Places We Protect

Flint Hills Tallgrass Prairie Preserve


A few strands of tall grass wave above rolling fields.
Tallgrass Prairie Of the 170 million acres that once covered the North American heartland, less than 4% is left, and most of that is in the Flint Hills of Kansas. © Dave Bryan (Timeless Changes)

Coming Soon!

For the first time in 50 years, this preserve will open to the public. Stay tuned for the opening announcement in late spring 2023.



This tallgrass prairie is set among low rolling hills of limestone strata that cover layers of sandstone, flint and chert. The headwaters of the South Fork of the Cottonwood River run through the preserve that was purchased in 1972 and 1973 with funds provided by the late Katharine Ordway.

This preserve contains healthy populations of big bluestem, little bluestem, Indian grass, switch grass and other plants typical of the tallgrass prairie.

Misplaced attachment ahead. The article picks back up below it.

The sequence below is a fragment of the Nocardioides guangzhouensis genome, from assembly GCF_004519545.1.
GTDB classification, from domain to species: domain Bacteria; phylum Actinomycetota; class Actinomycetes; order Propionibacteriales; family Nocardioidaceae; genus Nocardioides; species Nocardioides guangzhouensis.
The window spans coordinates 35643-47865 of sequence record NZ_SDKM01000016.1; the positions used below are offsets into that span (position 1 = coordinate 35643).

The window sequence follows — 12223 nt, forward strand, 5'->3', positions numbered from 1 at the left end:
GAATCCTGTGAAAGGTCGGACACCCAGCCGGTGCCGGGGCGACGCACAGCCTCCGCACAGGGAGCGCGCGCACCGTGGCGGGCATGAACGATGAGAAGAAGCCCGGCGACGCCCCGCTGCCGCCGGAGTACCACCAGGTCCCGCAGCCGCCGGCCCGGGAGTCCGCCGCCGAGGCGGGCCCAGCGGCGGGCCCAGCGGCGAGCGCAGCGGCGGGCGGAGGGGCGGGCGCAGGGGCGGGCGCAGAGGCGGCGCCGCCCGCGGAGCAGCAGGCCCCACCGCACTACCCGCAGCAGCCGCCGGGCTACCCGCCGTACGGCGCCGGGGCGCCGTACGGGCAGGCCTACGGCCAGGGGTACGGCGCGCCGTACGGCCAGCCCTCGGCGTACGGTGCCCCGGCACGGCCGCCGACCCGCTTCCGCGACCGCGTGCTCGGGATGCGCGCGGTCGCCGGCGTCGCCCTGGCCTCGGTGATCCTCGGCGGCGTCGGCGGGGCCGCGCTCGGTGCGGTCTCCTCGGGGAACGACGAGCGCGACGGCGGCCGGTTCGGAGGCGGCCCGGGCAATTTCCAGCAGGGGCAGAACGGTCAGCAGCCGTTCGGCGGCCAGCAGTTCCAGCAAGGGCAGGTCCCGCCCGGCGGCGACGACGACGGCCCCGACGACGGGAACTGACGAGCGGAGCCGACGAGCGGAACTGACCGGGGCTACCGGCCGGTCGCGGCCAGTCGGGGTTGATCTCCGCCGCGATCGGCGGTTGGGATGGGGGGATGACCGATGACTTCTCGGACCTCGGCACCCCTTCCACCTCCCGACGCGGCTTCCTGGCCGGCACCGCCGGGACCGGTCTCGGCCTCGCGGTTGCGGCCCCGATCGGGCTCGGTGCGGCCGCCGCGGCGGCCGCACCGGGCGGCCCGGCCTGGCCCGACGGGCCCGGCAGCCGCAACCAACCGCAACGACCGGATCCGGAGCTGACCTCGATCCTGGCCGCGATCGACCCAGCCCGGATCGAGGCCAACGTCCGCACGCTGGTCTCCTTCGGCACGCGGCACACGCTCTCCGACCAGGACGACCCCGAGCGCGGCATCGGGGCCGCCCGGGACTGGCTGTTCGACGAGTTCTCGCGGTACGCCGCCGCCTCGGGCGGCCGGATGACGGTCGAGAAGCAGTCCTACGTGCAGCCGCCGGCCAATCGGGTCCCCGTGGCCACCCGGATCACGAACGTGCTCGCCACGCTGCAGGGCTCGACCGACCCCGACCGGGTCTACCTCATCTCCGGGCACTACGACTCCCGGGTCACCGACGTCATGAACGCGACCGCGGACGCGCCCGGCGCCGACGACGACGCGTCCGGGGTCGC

Here, we also protect grassland birds like greater prairie-chicken and Henslow's sparrow which require a large and diverse area of healthy prairie for habitat. Coyotes, deer and bobcats also roam this prairie.

Flint Hills Tallgrass Prairie Preserve in Cassoday, Kansas is not open for visitation. Trails will open in late spring 2023, but the exact date has not yet been determined.




Butler & Greenwood counties, KS


Topeka shiner—a small, endangered minnow that was once common throughout the state but is now mostly found in the prairie streams of the Flint Hills


2,188 acres

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